People forget that Dan doesn’t take sides even though some think that he does. He goes for the story and for the truth of what the situation is. He’s very bold, too. At the Chicago convention, you see him stand up to whoever was pushing him around and say, “Take your hands off me unless you plan to arrest me.” One thing I asked him—and his answer’s in the movie—is “Why are you so comfortable being able to ad-lib in a situation like that?” He explained that it came from his early radio days when he was calling football games and it felt like painting pictures with words. He became really good at it, and it’s very natural to him.

Rather was at CBS for decades and really came to define the network. It’s increasingly rare to see anchors stay with one outlet for that long. Has the industry lost something by not maintaining that kind of institutional memory?  

To be honest, I think what’s missing is a straight-ahead telling of the news. Once the big conglomerates and companies started to look at ratings, it became about money and entertainment and not about reporting and the truth. David Muir on ABC News is the kind of person I trust, but I wish he had an hour for his show because the stories are so short! He has the same qualifications as [Rather] I think. People trust him when he comes into their living rooms, and that’s what you want. At least in terms of network evening news, he’s the guy.

Rather was a steady presence in the CBS newsroom for decades. (Courtesy Wavelength Pictures)

The documentary does touch on the way that network anchors like Rather, Peter Jennings and Tom Brokaw became celebrities in the 1980s. He confesses to enjoying the fame, but also clearly harbors mixed feelings about how that changed the news industry.  

Oh, he definitely enjoyed the fame. But he’s also very self-aware and says that having that kind of anchor job is like inhaling jet fuel for the ego. I do think that he realizes that times change and that we’re all kind of adapting and trying to stay within our lane of doing what we do and feeling good about that. He hasn’t compromised his own reporting and since leaving CBS he’s found new channels like AXS TV and social media as well. He’s always found a way to reinvent himself, but reporting is the thing that he loves. He’s been a reporter from the start and he’s still a reporter.

You talk with him about the George W. Bush coverage that precipitated his exit from CBS. It sounds like he still feels that he and his team got the story right. Do you think he regrets having to issue an on-air apology

Dan’s a realist—he knew what he had to do. And he didn’t throw anybody under the bus as his daughter Robin says in the film. When you think about it, he was the commentator. He doesn’t do the fact-checking; he was handed the story and was told it was true, and he took the heat for that. But he also realized that the buck stopped with him and that he was ultimately responsible.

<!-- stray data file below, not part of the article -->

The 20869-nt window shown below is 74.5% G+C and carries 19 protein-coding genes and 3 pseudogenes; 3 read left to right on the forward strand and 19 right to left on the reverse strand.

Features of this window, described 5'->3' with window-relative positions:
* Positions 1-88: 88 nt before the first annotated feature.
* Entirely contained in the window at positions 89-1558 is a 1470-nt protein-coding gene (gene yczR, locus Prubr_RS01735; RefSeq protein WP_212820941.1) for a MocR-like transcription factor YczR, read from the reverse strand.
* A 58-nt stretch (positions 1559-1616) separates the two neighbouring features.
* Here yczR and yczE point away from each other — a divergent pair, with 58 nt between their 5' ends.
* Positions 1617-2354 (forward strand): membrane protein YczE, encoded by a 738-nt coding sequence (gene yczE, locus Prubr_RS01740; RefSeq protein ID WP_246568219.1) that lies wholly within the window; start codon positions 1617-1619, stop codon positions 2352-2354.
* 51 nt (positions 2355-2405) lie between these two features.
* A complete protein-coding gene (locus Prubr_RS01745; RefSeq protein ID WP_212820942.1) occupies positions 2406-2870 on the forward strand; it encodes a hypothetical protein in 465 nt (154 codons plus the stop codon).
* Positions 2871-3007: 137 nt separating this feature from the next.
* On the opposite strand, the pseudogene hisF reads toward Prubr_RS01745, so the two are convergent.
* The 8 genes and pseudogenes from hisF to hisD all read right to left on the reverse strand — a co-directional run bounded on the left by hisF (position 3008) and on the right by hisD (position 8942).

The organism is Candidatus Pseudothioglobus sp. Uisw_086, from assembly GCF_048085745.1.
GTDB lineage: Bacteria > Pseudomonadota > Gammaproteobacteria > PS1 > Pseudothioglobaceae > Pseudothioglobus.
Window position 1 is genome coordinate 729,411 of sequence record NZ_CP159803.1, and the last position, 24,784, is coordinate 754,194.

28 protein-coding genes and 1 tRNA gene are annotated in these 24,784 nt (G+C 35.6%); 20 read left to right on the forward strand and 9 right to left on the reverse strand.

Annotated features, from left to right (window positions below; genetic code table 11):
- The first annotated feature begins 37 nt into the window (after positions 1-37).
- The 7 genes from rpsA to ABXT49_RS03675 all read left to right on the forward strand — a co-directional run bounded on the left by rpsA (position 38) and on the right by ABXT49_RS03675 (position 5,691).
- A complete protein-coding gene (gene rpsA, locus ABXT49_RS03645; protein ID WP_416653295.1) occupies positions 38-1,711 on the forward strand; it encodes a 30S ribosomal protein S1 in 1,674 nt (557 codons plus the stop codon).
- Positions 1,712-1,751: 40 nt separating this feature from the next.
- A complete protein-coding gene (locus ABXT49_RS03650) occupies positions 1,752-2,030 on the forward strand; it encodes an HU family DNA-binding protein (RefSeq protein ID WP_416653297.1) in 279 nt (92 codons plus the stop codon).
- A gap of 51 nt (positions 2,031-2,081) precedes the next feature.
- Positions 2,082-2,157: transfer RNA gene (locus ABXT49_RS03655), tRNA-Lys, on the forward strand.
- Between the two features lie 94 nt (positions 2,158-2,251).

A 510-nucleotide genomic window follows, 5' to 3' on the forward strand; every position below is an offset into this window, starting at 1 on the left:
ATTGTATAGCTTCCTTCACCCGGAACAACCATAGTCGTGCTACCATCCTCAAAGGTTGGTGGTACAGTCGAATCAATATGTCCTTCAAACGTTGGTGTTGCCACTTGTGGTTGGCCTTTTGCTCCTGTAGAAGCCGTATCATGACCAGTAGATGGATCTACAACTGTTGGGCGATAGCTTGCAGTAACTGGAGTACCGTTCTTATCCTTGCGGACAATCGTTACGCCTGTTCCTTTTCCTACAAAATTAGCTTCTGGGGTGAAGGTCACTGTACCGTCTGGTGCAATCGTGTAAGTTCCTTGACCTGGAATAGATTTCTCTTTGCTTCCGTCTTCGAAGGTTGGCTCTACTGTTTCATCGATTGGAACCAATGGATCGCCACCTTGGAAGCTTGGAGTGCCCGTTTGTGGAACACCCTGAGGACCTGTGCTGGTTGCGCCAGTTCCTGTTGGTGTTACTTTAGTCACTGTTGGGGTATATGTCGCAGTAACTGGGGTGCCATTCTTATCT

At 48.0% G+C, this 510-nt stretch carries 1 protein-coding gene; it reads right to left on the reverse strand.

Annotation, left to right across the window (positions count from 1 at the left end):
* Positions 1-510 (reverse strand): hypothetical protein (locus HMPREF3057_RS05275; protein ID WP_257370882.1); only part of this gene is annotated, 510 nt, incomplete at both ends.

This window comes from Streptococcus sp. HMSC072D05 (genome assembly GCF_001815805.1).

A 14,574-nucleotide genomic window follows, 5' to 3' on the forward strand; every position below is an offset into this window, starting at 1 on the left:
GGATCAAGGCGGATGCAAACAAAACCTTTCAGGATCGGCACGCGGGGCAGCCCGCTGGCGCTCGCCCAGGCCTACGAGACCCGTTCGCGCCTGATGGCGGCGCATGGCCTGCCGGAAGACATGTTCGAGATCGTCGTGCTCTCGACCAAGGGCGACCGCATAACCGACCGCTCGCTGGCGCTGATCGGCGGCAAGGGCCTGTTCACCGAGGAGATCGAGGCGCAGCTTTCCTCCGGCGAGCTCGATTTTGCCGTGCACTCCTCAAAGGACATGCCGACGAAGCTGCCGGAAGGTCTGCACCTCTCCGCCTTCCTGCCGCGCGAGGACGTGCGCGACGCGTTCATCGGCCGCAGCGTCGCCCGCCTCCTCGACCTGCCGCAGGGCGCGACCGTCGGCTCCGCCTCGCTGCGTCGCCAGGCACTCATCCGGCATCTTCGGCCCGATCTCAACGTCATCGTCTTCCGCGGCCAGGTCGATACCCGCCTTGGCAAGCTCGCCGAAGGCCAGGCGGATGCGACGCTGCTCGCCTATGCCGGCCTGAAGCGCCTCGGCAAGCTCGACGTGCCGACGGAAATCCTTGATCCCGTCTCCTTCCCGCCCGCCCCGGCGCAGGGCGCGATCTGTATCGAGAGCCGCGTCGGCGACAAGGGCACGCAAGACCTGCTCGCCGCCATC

When you look back at it, you realize it was a great play by the Republicans and by [Fox News founder] Roger Ailes. He became a target that they used to deflect attention away from the story and instead make it all about Dan Rather’s bad documents. It was very clear and it worked. I’m sure he regrets that they didn’t get it right, but he still says the story’s true. There’s nothing to say it isn’t, according to him.

Rather contemplates his legacy in Marshall’s new documentary. (Courtesy Wavelength Pictures)

We’re currently in a time where it’s harder to know what sources to trust because of the country’s political divide or new technology like AI. How do you hope the documentary speaks to the current era? 

I just hope that people look back and see how news used to be. Dan covered these major milestones in American history and you’re seeing them through his eyes, but he was first and foremost a reporter telling the truth about what was going on. That’s why it was an honor and a privilege to be able to tell his story. If we can look for journalists who have that same passion, intelligence, commitment to the truth and sense of humor, that’s what we need today.

I do have to note that Indiana Jones and the Dial of Destiny took place in 1969 when Rather would have been a roving CBS reporter. Feels like a missed opportunity for a cameo, even just on a TV screen in the background.  

I couldn’t talk [Dial of Destiny director] James Mangold into it! He said, “We don’t have time for that—we gotta get to Indy.” [Laughs]

If he did join Indy in the field, would Rather be holding the idol or the whip?

Oh, he’d definitely be holding the whip—he’s a man of action! And he’s spent a lot of time overseas. He reported from China in the 1980s, and was pretty brave to go to Beijing during Tiananmen Square. He even sewed money into his clothes in case they got into trouble. In the movie, one of his producers says that he was more up for that trip than they were! He’s always been a man on the go—not the guy waiting in the car to be called to action.